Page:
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Tue Jan 01, 2013 at 04:05 PM PST

The Three Party System

by FredAndLunchbox

It looks like the newest Grand Bargain might once again fail to pass the house, and with good reason. It's becoming all the more apparent that one crucially important group isn't being represented when congressional leaders meet: The Tea Party.

In our current structure of majority and minority, this new third party lacks that negotiating power to influence the discussion, but has a stranglehold on the passage of bills. And with this position, they've held both the less-radical members of the GOP and the entire American economy hostage. This coup d'├ętat is indicative of a growing fissure within the Republican party. It is the Tea Party living up to its name, openly revolting over their lack of representation within the GOP, and much like the Tea Party of 1773 led to a new country, this revolt has only one unavoidable conclusion: the formation of a new conservative party.

Although they formed as an anti-liberal voice, the Tea Party has truly become a greater threat to the Republicans than the Dems. If they do break away, conservative voters will be forced to choose between two candidates, whereas liberals can still muster the support to get behind one. Splitting the vote will make it impossible to compete on the national stage, and could cause serious complications in local races. It's not impossible to imagine a conservative part of the country electing a liberal because of a tight race between two conservative candidates.

What does this mean for the country? In the long run, it means a better position for liberals. In the short term, however, while the Tea Party clings to their GOP roots, we can expect this infighting and stalling to be an ongoing affair.


Do you think the Tea Party will break away and form a third party?

43%18 votes
56%23 votes

| 41 votes | Vote | Results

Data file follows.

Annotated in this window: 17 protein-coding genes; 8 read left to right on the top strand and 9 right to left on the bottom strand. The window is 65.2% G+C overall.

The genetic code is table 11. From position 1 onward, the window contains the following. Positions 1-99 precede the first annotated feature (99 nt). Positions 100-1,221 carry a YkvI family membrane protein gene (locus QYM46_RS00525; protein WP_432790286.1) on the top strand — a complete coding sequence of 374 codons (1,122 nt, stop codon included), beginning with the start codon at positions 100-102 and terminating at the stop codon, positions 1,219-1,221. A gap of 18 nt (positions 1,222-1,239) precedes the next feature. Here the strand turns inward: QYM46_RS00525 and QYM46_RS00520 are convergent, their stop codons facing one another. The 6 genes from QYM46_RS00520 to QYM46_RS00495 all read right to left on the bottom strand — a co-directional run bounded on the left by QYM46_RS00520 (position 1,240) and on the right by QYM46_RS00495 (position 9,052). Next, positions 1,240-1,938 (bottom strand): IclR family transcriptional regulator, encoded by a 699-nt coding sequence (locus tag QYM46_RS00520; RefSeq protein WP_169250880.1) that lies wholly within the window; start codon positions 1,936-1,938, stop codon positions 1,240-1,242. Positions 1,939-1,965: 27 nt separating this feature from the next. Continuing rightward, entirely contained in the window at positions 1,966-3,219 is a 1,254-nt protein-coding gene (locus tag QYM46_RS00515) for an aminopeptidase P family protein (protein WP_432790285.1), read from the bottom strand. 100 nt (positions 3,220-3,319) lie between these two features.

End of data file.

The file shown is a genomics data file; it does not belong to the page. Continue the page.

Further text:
Our government does not have a stellar record when it comes to listening to the concerns of minorities. It was only 50 years ago that separate but equal ruled the land, and to this day, we fight for the rights of LGBT citizens, another minority. Now, it seems, we have a new minority: conservatives.

It's tempting to say that the sweeping victories for the President and Democrats in the Senate are a mandate to govern with a far reaching liberal agenda, but let us not forget the 48% of American's that voted against them. We are a country divided, make no mistake, and to neglect the concerns of the other half that, on this occasion, make up the minority, is to make the same mistake they made when they ignored the concerns of so many minorities that came before.


Do you think it's important for the left to listen to work with the right?

52%13 votes
36%9 votes
12%3 votes

| 25 votes | Vote | Results

Continue Reading

Much has been said about the stream of seemingly endless lies coming from Mitt Romney and his campaign. If you look at left-leaning media or forums, it would seem that this race should be a blowout. But week after week, Mitt Romney continues to gain ground on the President. His mistruths, deceptions, reversals and flat out pandering seem to be gaining ground.

But are they really?

In one recent poll, only 57% of Romney voters actually support Mitt Romney. A full 39% of the people voting for Romney are actually casting their ballot against the President. Granted, that number has decreased since the debates, but it's a very strong indicator of where Romney the president would actually stand.

If the numbers remain the same, a Romney presidency would essentially start from a 30% approval rating - the 50% of the country that votes for Obama clearly disapproves of Romney, and the 40% that are actually casting their ballots against the President instead of for their own candidate don't even approve of Romney enough to say so to a pollster.

It wouldn't take long for that number to decrease dramatically. Romney has positioned himself in a very precarious spot along the fence. Take the issue of a woman's right to choose, for example. Throughout the primaries, he's said he supports the repeal of Roe v. Wade. Now he, and his surrogates are trying to soften that position. This leaves Romney in a lose-lose position. If elected, and he fails to repeal Roe vs. Wade, the support from the far right that he currently enjoys pre-election will of course erupt as they always do. But moreover, if he does manage to repeal a woman's right to choose, or worse, get a constitutional amendment banning abortion passed, the much touted gender gap will be big enough to build an abortion clinic inside it.

And while Romney's religion may not have played a role in his election, other than the absence of opposition to it on the evangelical right, you can bet that the bible thumpers will jump ship at the first sign of a mormon influence in the White House. If there's anything the many christian denominations throughout the US can agree on, it's that mormonism is a cult.

So it's possible that the Romney campaign might be able to snag the White House with lies, mistruths, and deception, but if they do it comes at a price. A President Romney could very well end up with the lowest approval rating in U.S. history.

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